In Rothbart’s experience, maintaining a podcast is not only easier, but it can reach his audience at a faster pace as opposed to his magazine.
“There’s a lot of brick and mortar physical things to get a magazine in someone’s hands,” Rothbart explained, “podcasts, we record it in Los Angeles and of course traveling around the country, but we press play on a Wednesday and 100,000 people can just tune in and listen from anywhere.”
Rothbart also can explore found audio through his podcast and hopes to begin utilizing the medium.
“I would love to include more found audio. I’m a big tape head. I grew up on tapes. Me and my brothers would make radio shows and we would put tapes in our boom box. We would pretend we were on the radio and make shows,” Rothbart said, “people have sent us great found audio over the years. Sometimes there were soldiers in Vietnam who would record audio letters to their loved ones back home.”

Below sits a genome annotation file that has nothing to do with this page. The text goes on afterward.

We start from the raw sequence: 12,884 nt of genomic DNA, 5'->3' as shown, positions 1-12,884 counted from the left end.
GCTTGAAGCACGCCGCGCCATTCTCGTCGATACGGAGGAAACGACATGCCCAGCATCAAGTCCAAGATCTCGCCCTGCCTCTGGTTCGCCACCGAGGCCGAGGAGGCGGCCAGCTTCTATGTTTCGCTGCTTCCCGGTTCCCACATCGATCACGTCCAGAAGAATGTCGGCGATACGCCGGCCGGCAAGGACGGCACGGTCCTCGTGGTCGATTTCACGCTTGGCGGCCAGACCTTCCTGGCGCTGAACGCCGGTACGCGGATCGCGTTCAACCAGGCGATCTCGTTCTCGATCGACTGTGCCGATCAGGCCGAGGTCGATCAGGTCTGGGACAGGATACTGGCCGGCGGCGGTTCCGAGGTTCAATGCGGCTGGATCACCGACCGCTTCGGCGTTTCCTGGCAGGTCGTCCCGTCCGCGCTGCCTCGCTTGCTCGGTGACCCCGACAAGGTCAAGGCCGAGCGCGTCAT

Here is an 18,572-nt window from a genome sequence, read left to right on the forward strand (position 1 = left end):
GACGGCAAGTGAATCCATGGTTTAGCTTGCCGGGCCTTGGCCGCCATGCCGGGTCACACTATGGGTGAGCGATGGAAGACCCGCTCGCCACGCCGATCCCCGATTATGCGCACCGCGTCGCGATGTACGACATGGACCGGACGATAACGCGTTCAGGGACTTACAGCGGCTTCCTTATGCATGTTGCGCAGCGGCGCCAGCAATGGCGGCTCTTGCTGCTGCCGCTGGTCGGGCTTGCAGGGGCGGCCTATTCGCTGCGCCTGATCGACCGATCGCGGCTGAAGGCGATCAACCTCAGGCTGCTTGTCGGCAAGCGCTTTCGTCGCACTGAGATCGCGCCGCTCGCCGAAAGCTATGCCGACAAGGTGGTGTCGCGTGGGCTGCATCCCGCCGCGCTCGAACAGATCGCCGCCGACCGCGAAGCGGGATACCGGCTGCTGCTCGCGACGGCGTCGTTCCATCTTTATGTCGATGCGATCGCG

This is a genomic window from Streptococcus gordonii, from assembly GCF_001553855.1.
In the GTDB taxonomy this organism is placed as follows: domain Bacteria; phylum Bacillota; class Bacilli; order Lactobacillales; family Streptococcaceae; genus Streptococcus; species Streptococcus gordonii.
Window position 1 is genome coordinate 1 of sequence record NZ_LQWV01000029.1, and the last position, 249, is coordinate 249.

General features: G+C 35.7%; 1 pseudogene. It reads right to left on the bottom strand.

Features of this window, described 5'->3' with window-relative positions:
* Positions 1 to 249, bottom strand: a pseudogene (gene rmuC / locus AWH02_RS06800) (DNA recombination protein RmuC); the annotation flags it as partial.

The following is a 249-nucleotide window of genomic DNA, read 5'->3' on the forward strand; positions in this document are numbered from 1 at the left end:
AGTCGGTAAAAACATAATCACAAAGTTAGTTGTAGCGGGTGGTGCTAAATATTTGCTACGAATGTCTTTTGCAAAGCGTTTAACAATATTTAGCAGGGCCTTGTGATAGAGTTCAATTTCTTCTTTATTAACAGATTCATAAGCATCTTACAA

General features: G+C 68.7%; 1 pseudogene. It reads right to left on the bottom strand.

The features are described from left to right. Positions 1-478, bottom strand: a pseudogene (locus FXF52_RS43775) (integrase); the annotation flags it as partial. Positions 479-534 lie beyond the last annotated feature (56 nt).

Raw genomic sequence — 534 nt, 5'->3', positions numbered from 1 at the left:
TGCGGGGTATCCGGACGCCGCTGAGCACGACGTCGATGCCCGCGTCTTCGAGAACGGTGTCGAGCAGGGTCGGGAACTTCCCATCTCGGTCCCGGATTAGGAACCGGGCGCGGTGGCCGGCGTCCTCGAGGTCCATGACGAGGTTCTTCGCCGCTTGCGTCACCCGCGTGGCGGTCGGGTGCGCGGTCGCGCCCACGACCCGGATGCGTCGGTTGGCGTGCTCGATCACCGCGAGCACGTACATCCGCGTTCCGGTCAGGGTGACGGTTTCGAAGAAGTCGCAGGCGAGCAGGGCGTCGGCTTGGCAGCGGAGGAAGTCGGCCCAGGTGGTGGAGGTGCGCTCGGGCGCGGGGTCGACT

There is a specific found audio tape that Rothbart is already planning on exploring.
“One of our episodes, it might be next season, is a great tape that was found in my hometown of Ypsilanti, Michigan and all the tape said was ‘Booty Tape’,” Rothbart smiled, “there were these kids that made homemade booty rap anthems like ‘Wave Your Booty In The Air’ and ‘Taste That Booty Flavor’. Just songs these kids probably made in their basement but they’re hilarious.”
Rothbart believes he has already found the creators of the tape even though the tape was made over a decade ago.
“We think we found the kids, but now they’re like 30. I want to meet them and interview them,” Rothbart said, “it got around. People started making copies of the tape for their friends and their friends’ friends. This got viral before internet viral. This was like a viral tape.”
“FOUND” Magazine began in 2001 when Rothbart found an interesting note on his car addressed to someone named Mario, but he believes he would’ve eventually started the magazine regardless.
“I had already been collecting found notes [before finding the one], so I would like to think that I would have done something with them at some point,” Rothbart explained, “but it was definitely the straw that broke the camel’s back. I was like ‘This thing is so fascinating.’ It’s just like a little short note, but it’s interesting.”